That's NRO's Andy McCarthy's instructive take on the Petraeus testimony. He cites this comment from the general:
We cannot win Iraq solely in Iraq.
I predict an echoing chorus from the far right. In fact, I think Petraeus' testimony and the administration's agenda makes the most sense if you see all of this as a prelude to a risk of the wider war that Cheney desperately wants. If you keep Iraq occupied and in a state of barely arrested civil war, the chances of a casus belli against Iran increase. You can see the risk in Kurdistan and the South already. The extremist mullahs in Tehran would gladly reciprocate Cheney. Both Bush and Ahmadinejad have a domestic political interest in increasing polarization and conflict. This, I suspect, may even be the fallback reason behind the Anbar strategy. Bush is emboldening the Sunnis not just to take on al Qaeda, but at some point to take on the Shiite government in Baghdad, which the administration fears is too close to Iran. Bush and Cheney may well be trying to leverage this endless, constantly shifting civil war in Iraq - under the guise of fighting al Qaeda - into a mobilization for a campaign against Iran, along with a bombing campaign against their nuclear facilities. They are rhetorically laying the groundwork for such an attack. And they are looking for a reason to extend the conflict.
What they need to win the argument is more polarization. Hence the decision to pour as many resources and troops as they can into the quicksand of Iraq. Hence the exclusive cooptation of Republican party outlets like Fox News. They need to portray the complex implosion of Iraq as a war against those who murdered on 9/11; they need to create reasons to portray the war in Iraq as essentially indistinguishable over time from a war with Iran.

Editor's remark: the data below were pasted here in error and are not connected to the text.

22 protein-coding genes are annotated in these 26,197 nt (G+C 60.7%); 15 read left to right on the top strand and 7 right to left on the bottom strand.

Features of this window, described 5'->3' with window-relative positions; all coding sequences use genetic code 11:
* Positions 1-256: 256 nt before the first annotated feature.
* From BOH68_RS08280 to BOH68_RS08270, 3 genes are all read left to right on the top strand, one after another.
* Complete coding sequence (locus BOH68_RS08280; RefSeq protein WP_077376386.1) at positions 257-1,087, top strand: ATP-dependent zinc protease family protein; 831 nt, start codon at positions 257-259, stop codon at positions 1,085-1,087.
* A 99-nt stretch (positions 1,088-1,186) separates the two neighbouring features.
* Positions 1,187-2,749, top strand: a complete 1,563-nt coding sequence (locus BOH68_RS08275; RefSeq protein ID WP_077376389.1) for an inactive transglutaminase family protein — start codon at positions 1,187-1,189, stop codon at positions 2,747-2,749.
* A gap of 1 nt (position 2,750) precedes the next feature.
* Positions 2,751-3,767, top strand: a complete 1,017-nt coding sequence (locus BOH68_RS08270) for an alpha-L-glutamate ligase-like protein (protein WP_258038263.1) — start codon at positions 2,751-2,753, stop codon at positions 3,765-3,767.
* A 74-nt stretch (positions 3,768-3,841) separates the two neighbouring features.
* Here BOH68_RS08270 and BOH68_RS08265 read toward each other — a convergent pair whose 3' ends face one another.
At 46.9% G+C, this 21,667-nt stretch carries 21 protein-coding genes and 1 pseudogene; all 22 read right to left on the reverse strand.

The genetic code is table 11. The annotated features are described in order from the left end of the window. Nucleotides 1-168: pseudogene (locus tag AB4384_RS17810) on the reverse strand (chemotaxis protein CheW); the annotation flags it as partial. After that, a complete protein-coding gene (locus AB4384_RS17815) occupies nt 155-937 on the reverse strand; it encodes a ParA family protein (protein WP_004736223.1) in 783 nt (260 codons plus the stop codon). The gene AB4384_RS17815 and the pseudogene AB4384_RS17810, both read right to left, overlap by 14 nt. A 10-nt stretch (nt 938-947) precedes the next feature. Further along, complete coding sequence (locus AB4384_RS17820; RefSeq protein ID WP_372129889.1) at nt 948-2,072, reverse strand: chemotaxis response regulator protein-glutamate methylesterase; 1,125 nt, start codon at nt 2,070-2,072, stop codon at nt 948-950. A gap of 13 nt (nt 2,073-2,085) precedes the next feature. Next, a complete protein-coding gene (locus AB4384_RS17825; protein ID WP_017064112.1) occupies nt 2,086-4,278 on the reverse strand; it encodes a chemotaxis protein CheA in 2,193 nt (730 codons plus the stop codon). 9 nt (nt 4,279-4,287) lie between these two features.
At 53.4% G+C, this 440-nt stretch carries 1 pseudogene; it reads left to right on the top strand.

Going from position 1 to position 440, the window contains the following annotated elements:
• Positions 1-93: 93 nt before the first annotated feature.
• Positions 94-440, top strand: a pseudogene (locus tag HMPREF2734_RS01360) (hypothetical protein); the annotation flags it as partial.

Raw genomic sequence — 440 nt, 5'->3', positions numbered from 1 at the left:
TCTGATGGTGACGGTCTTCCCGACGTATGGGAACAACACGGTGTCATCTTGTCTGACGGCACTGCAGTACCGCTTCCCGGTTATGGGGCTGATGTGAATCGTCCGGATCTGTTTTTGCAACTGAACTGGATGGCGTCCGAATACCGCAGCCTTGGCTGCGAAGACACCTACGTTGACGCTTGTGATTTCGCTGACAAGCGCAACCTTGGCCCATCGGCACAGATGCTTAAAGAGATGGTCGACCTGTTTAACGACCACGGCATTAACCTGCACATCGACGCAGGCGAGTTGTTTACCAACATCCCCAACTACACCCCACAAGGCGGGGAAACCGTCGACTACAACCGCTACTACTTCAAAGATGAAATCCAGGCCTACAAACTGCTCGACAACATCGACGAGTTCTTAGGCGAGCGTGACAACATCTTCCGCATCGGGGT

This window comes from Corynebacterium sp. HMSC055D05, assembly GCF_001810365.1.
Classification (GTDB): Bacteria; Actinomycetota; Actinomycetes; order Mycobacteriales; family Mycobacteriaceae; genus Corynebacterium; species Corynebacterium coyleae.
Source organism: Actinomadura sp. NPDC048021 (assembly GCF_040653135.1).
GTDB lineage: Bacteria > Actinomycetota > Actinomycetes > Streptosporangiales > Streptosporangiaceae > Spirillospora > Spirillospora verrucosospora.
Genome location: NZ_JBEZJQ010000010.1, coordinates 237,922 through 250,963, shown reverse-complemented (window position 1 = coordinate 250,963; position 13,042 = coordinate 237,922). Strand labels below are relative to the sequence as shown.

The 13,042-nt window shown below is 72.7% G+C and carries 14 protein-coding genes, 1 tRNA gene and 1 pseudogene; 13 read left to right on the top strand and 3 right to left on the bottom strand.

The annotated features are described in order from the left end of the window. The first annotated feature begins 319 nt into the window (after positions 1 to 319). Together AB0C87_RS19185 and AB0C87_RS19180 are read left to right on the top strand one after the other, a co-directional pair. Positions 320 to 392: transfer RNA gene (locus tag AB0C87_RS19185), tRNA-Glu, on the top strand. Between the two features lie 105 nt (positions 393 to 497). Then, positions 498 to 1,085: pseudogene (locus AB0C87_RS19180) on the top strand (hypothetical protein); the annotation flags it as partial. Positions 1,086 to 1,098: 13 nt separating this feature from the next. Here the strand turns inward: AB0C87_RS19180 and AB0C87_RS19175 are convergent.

I can see the sensible reasons for hanging in there.
David Brooks makes the honest, good faith case for such a strategy today. It's risky, probably hopeless but not totally irrational to hang in and hope for some kind of gradual partition without a massive genocide. But my fundamental worry is the unknown future actions of Bush and Cheney. They have no qualms about changing their rationale for the war at a moment's notice. They've switched narrative and rationale so many times now it's close to dizzying. What they're really doing now, I fear, is finding a personal alibi for the defeat they engineered, playing the Weimar card against the Democrats, and looking for a way to go to war with Iran. Enabling them further by funding troop levels that are essentially unchanged from 2005 and early 2006 means the risk of catastrophe increases. Remember: they don't believe a president is bound by the rule of law. Their own most-trusted staffers have voiced hopes for another terror attack on Americans so they can shred more constitutional restraints on a president's dictatorial powers.
The debate on continuing to occupy a slowly disintegrating Iraq is only finely balanced if you believe we have a president and vice-president who can be trusted to act prudently and constitutionally. Do you?